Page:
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I have previously highlighted how one of the ‘greyer’ areas of our sport is kit tuning. So as we welcome spring, I examine how to get the very best out of our wave boards, explaining what we can change to extract better performance across a range of conditions and levels. You can also refer back to previous pieces on tuning Freemoves and FSW’s for reflection and comparison.

With Jem Hall  // Photos Nicolas Jones & Si Crowther.


(This feature originally appeared in the April 2019 issue of Windsurf Magazine. To read more features like this first, Print and Digital subscriptions are available.
Prices include delivery globally for 10 x issues a year!)


Here I will remind you what exactly can we can tune and to what outcome:

Footstrap size – I always reinforce the fact that big (generous) is beautiful and that it is a ‘footstrap’ and not a ‘toe strap’. Bigger footstraps help you slip your feet in and out smoothly, carve the board and lastly improve your wind range. In wavesailing bigger straps mean you can bail out of jumps, trim the rail better in the air or disengage mid-wipeout and it is also easier to feel the change in carving from back to front foot too.

Footstrap position – Changing the strap position has several effects: helps make our boards more comfortable for our own stature, gives more control over the board, allows us to prioritise speed or moves, and can place them in a more suitable position for your ability. No two brands have the same spread between the front and back straps, so a tape measure is the truth and your friend. A suggested spread and position of your straps is presented in the picture captions. NOTE: wave boards have a great variation of spread and position so it is much more of a minefield than other types of board.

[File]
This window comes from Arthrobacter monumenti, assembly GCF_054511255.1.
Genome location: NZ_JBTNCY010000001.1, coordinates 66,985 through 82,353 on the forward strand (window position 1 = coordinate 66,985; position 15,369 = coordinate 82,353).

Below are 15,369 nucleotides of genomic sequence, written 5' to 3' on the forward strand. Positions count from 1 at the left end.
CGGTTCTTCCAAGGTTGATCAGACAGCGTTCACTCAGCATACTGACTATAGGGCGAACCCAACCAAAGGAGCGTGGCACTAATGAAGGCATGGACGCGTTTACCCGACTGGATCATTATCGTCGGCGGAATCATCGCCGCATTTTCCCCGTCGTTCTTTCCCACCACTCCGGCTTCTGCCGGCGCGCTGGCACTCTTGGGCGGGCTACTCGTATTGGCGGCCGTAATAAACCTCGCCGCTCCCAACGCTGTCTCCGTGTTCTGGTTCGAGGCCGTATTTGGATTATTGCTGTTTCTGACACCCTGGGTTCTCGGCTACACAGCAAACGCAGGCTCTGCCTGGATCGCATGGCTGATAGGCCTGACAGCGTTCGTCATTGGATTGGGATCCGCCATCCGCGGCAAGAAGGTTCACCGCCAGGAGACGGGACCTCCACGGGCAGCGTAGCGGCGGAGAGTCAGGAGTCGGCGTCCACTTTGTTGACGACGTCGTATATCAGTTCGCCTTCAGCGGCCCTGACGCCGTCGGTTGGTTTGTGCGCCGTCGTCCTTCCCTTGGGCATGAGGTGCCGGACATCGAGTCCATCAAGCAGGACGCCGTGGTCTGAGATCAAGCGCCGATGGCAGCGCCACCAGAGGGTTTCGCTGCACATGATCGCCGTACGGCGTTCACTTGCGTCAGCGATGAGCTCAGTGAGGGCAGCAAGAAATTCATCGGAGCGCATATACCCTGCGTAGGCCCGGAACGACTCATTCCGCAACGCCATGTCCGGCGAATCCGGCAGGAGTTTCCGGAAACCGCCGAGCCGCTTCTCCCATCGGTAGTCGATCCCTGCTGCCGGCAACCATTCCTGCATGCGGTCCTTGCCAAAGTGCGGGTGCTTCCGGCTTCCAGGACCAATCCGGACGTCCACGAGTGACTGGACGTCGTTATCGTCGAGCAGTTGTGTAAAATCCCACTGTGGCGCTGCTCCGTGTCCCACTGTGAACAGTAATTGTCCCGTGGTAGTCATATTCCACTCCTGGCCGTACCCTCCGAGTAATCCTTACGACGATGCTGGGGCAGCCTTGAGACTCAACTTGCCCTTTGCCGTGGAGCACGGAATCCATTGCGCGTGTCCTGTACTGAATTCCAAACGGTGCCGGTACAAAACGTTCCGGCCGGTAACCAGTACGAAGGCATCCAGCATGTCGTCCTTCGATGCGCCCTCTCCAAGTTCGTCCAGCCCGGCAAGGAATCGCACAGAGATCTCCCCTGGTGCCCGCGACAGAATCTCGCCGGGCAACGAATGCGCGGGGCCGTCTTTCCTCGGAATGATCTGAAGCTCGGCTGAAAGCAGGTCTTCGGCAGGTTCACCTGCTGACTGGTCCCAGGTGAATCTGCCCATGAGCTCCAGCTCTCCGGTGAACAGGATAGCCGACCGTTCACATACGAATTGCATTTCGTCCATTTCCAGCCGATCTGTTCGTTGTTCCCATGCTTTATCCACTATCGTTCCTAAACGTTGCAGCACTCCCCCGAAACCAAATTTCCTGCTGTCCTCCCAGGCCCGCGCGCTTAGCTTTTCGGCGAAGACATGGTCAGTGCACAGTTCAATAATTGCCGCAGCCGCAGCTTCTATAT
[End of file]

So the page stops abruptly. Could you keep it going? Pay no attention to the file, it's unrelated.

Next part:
Mastfoot position – This is an easy change and can yield a huge difference in performance. Moving it controls the pitch of the board; essentially nudging the mast foot forward locks the board down and bringing it back lifts the nose. Find your 130 cm point (distance from the tail) and mark it. Note some brands have this marked already, but it is worth double-checking. Again please experiment to find an all-round setting and move the mastfoot fore and aft by a cm or 2 – no more. Mastfoot boxes are moving further and further back so be aware of this and don’t be shocked to be running your position at 125 cm from the tail.

Fin Size – Size matters with fins and wave boards are no exception. For example, on tri-fins you could be running with 3 different sized back (centre) fins in your fin quiver to great effect, although 2 is more common. Increasing fin size ups the lift, assists early planing and upwind sailing while also providing more drive, and potentially grip. This grip can be very useful for learning to ride and also for when more experienced riders are carving harder on bigger waves at more speed. Decreasing fin size lessens the lift and helps the board to become more controllable and manoeuvrable. Some brands can have huge centre fins (in a tri-fin setup) in their boards that once you are at a certain level are just too big, and sizing down will really help you, vice versa may also be the case. An increase in looseness can also help experienced riders who are looking to turn tighter in smaller waves, or perhaps want more slide. An added bonus of riding with a slightly smaller fin is that it will improve your skills and make changing down board sizes less of a challenge as you progress. Last point to consider is that changing your fin can be almost like changing your sail size up or down! Tune, reflect and find the size that works best for you.